Whether you’re considering separation or you’re ready to file for divorce, it’s important to understand how the process works in Pennsylvania. At Thomas, Conrad & Conrad Law Offices, our divorce attorneys believe in empowering clients with the knowledge they need to make practical decisions about any legal issues that may come their way.
Dissolution Vs. Divorce
So is there a difference between dissolution and divorce in Pennsylvania? The short answer is no. Although there are two basic categories of divorce in Pennsylvania, by definition, divorce is the legal dissolution of a marriage.
Grounds For Divorce In Pennsylvania
In Pennsylvania, you may file for “fault” or “no-fault” divorce. A divorce on fault grounds involves proving that your spouse committed one or more of the following indignities:
- Desertion without reasonable cause for a period of at least one year
- Cruel and barbarous treatment, including domestic violence or endangering the life or health of the injured and innocent spouse
- The humiliation of the innocent spouse that makes the marriage intolerable
- A spouse who has been sentenced to imprisonment for a term of two or more years upon conviction of a crime
If your divorce is contested or filed on fault grounds, having an experienced attorney represent your interests is vital to make sure your rights are protected.
A no-fault divorce can help couples avoid the stress of a contentious court battle, and can often be resolved through mediation. In a no-fault divorce, either spouse can request a dissolution of their marriage based on the grounds of “irretrievable breakdown” or “irreconcilable differences,” which means they are unable to get along and the marriage is irreparably broken.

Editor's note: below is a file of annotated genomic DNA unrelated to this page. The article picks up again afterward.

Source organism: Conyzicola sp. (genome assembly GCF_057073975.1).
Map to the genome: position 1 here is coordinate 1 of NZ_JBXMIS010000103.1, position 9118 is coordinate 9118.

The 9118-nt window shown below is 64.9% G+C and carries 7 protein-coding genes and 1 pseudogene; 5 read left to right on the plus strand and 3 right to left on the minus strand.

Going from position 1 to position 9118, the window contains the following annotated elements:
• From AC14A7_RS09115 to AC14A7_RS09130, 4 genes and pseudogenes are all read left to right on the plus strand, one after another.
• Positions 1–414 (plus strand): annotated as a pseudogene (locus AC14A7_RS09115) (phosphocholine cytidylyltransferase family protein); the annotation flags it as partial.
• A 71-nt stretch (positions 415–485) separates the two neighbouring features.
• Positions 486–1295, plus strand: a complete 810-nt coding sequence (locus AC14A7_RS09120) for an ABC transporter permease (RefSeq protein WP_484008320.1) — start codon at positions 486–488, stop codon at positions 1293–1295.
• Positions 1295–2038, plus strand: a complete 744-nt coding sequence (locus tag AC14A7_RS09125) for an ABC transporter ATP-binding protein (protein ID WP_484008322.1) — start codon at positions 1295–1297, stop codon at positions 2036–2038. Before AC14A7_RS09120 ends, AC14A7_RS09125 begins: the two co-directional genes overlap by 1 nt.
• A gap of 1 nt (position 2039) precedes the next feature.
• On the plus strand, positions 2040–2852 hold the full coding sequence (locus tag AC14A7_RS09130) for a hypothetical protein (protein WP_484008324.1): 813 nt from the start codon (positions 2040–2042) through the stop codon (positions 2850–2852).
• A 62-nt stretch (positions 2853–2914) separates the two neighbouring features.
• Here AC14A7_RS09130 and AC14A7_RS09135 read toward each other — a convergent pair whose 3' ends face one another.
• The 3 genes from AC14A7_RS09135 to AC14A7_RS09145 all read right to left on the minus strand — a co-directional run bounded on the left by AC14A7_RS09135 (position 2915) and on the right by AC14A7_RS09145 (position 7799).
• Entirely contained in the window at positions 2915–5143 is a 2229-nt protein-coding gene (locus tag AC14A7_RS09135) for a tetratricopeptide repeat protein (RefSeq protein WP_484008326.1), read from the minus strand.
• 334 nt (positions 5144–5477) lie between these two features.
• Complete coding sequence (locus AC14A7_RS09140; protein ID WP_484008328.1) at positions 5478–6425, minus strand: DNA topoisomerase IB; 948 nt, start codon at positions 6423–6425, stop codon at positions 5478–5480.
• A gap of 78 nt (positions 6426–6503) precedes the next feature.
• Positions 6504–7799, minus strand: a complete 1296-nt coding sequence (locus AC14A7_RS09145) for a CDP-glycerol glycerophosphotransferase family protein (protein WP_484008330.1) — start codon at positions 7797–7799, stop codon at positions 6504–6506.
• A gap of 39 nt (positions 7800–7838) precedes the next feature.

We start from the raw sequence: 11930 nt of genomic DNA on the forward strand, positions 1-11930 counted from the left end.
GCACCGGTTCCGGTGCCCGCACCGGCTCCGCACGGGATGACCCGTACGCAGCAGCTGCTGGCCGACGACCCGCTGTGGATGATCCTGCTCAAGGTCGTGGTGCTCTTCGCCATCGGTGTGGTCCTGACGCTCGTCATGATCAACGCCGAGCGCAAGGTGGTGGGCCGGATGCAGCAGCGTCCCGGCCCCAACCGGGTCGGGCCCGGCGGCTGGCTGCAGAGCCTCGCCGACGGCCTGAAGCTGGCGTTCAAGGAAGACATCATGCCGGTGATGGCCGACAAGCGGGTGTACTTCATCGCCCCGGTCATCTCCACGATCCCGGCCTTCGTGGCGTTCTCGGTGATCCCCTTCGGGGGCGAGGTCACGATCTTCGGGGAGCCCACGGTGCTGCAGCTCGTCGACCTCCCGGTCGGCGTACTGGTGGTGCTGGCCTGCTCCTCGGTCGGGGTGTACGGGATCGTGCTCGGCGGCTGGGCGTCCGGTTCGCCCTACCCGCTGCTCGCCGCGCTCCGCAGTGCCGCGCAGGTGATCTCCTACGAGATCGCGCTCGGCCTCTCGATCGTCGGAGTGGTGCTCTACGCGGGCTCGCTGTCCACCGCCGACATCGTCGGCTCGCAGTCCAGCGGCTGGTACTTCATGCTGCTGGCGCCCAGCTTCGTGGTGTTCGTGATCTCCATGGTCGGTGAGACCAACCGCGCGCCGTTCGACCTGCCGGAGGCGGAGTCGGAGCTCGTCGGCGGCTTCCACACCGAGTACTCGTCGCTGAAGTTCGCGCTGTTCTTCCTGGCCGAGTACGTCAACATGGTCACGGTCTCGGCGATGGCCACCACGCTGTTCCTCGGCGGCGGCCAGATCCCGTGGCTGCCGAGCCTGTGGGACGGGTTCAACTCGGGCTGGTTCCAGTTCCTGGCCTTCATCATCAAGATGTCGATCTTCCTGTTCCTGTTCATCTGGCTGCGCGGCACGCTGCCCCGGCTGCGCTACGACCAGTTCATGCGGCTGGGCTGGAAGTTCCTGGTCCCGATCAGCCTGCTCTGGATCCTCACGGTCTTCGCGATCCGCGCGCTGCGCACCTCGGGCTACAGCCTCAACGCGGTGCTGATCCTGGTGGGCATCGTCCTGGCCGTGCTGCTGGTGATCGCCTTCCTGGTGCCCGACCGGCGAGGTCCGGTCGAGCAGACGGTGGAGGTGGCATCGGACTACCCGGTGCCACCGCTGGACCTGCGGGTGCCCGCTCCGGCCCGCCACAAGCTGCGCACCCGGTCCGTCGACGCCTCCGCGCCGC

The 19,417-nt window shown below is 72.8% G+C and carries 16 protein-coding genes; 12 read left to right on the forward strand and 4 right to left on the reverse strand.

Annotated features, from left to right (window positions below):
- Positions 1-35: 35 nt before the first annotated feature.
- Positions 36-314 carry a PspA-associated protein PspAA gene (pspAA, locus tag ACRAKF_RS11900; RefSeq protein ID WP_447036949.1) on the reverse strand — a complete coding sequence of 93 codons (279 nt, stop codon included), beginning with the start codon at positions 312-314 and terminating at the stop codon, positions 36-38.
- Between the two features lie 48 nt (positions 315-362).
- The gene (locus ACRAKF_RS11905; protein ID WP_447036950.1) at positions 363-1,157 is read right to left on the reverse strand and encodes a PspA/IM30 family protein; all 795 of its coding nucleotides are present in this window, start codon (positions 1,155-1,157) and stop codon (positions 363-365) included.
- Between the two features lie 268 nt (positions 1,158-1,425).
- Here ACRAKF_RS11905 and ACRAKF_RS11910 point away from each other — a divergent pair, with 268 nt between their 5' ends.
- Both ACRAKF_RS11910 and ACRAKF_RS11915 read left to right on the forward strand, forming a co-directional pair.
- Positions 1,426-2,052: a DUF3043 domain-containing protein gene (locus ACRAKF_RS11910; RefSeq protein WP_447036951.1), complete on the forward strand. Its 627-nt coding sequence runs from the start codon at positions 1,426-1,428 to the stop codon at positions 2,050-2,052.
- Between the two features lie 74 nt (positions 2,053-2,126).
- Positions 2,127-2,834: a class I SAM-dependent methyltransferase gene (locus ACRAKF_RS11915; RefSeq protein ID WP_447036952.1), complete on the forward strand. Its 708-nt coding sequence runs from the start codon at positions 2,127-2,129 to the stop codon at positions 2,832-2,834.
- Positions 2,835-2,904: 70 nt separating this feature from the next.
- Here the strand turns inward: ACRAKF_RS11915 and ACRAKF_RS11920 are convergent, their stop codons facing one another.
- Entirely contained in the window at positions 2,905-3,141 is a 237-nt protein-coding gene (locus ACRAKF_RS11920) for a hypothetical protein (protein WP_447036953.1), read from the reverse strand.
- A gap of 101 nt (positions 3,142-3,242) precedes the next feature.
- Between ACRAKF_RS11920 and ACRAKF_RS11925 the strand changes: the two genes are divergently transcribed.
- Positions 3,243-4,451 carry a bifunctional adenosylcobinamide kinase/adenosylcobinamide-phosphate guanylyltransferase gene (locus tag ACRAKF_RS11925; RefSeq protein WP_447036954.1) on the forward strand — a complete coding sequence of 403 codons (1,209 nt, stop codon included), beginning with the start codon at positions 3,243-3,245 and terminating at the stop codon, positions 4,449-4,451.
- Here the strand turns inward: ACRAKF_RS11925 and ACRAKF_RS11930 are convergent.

There are two types of no-fault divorce in Pennsylvania, which include:
Divorce by mutual consent: Courts may grant a divorce by mutual consent if 90 days have passed since the divorce action was filed and both parties give affidavits stating that the marriage is irretrievably broken. If you and your spouse choose to file for divorce by mutual consent, it’s critical to have an experienced family law attorney create a divorce settlement agreement, which sets forth the terms of the divorce, the responsibilities, and rights of each spouse, and the division of assets, property, and debts.
Irretrievable breakdown without mutual consent: When one spouse seeks a divorce, and the other doesn’t consent, the court may grant the divorce if a divorce complaint has been filed asserting that the marriage is irretrievably broken. Although there is no such thing as legal separation in Pennsylvania, the spouse pursuing a divorce has to file an affidavit stating the couple has lived separately for at least a year. The affidavit must then be served to the other spouse, who has 40 days to contest or argue for economic relief. If the served spouse does not respond within 40 days, the divorce can be finalized by one party. If a spouse contests the divorce or denies the separation, then the other spouse may have to file for a “fault” divorce.
How A Divorce Attorney Can Help
The dissolution of a marriage can be emotionally taxing, frustrating, and painful. A skilled divorce lawyer can guide you through the divorce process with compassion, help you understand your rights, and fight to protect your interests. If you and your spouse are at odds, your divorce attorney can handle negotiations with their attorney, which can cut down on stress and ensure you receive an equitable settlement. If children are involved, your attorney can also help with custody and support negotiations.
Contact Our Divorce Attorneys To Schedule A Consultation
If you are seeking a divorce, our knowledgeable attorneys can help you determine which type best fits your needs. We can also assist you with legal issues surrounding child custody, child support, spousal support, and other family law matters. Call Thomas, Conrad & Conrad Law Offices at 610-867-2900 or contact us online to schedule a consultation.